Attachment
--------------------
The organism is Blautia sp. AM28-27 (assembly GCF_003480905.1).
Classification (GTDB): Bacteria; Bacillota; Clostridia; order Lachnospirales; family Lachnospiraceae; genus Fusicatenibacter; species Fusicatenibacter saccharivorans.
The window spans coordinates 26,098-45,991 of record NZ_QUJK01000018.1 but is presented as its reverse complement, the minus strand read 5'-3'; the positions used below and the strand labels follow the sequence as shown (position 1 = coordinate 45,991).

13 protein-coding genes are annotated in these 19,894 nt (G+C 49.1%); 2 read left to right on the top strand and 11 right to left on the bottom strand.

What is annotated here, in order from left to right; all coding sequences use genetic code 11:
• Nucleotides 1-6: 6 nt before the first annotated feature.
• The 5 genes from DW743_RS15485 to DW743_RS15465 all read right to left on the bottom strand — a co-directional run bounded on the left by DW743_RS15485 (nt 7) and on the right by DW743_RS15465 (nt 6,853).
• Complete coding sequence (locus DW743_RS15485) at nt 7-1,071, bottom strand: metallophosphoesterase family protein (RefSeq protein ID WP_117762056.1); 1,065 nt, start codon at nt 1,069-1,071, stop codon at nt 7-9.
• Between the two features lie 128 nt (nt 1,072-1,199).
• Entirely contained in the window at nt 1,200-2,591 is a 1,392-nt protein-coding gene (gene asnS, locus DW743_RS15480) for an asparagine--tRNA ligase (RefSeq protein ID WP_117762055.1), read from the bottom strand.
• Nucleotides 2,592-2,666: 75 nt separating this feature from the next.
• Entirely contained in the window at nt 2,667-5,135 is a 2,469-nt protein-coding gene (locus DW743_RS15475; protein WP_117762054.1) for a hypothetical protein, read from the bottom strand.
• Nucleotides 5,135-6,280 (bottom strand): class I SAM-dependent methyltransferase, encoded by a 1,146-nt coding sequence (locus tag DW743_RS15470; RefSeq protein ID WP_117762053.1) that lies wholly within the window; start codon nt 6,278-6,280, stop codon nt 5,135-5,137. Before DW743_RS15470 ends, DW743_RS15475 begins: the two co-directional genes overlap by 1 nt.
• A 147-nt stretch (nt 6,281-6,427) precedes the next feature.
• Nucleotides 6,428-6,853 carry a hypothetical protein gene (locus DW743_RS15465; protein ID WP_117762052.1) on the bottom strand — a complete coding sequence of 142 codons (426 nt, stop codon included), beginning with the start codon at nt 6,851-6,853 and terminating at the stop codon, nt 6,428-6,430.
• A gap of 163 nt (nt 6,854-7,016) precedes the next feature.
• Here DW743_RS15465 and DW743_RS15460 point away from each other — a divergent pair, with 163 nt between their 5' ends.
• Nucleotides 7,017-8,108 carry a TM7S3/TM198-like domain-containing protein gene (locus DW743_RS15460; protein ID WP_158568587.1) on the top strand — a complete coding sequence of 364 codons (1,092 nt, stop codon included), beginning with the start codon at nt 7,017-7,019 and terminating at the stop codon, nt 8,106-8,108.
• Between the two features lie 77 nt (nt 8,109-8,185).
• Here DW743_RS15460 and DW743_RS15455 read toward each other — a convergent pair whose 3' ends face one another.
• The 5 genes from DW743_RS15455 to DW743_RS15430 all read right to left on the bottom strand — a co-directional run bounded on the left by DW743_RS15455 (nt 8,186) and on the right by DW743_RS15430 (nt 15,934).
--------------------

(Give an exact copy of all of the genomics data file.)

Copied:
The organism is Blautia sp. AM28-27 (assembly GCF_003480905.1).
Classification (GTDB): Bacteria; Bacillota; Clostridia; order Lachnospirales; family Lachnospiraceae; genus Fusicatenibacter; species Fusicatenibacter saccharivorans.
The window spans coordinates 26,098-45,991 of record NZ_QUJK01000018.1 but is presented as its reverse complement, the minus strand read 5'-3'; the positions used below and the strand labels follow the sequence as shown (position 1 = coordinate 45,991).

13 protein-coding genes are annotated in these 19,894 nt (G+C 49.1%); 2 read left to right on the top strand and 11 right to left on the bottom strand.

What is annotated here, in order from left to right; all coding sequences use genetic code 11:
• Nucleotides 1-6: 6 nt before the first annotated feature.
• The 5 genes from DW743_RS15485 to DW743_RS15465 all read right to left on the bottom strand — a co-directional run bounded on the left by DW743_RS15485 (nt 7) and on the right by DW743_RS15465 (nt 6,853).
• Complete coding sequence (locus DW743_RS15485) at nt 7-1,071, bottom strand: metallophosphoesterase family protein (RefSeq protein ID WP_117762056.1); 1,065 nt, start codon at nt 1,069-1,071, stop codon at nt 7-9.
• Between the two features lie 128 nt (nt 1,072-1,199).
• Entirely contained in the window at nt 1,200-2,591 is a 1,392-nt protein-coding gene (gene asnS, locus DW743_RS15480) for an asparagine--tRNA ligase (RefSeq protein ID WP_117762055.1), read from the bottom strand.
• Nucleotides 2,592-2,666: 75 nt separating this feature from the next.
• Entirely contained in the window at nt 2,667-5,135 is a 2,469-nt protein-coding gene (locus DW743_RS15475; protein WP_117762054.1) for a hypothetical protein, read from the bottom strand.
• Nucleotides 5,135-6,280 (bottom strand): class I SAM-dependent methyltransferase, encoded by a 1,146-nt coding sequence (locus tag DW743_RS15470; RefSeq protein ID WP_117762053.1) that lies wholly within the window; start codon nt 6,278-6,280, stop codon nt 5,135-5,137. Before DW743_RS15470 ends, DW743_RS15475 begins: the two co-directional genes overlap by 1 nt.
• A 147-nt stretch (nt 6,281-6,427) precedes the next feature.
• Nucleotides 6,428-6,853 carry a hypothetical protein gene (locus DW743_RS15465; protein ID WP_117762052.1) on the bottom strand — a complete coding sequence of 142 codons (426 nt, stop codon included), beginning with the start codon at nt 6,851-6,853 and terminating at the stop codon, nt 6,428-6,430.
• A gap of 163 nt (nt 6,854-7,016) precedes the next feature.
• Here DW743_RS15465 and DW743_RS15460 point away from each other — a divergent pair, with 163 nt between their 5' ends.
• Nucleotides 7,017-8,108 carry a TM7S3/TM198-like domain-containing protein gene (locus DW743_RS15460; protein ID WP_158568587.1) on the top strand — a complete coding sequence of 364 codons (1,092 nt, stop codon included), beginning with the start codon at nt 7,017-7,019 and terminating at the stop codon, nt 8,106-8,108.
• Between the two features lie 77 nt (nt 8,109-8,185).
• Here DW743_RS15460 and DW743_RS15455 read toward each other — a convergent pair whose 3' ends face one another.
• The 5 genes from DW743_RS15455 to DW743_RS15430 all read right to left on the bottom strand — a co-directional run bounded on the left by DW743_RS15455 (nt 8,186) and on the right by DW743_RS15430 (nt 15,934).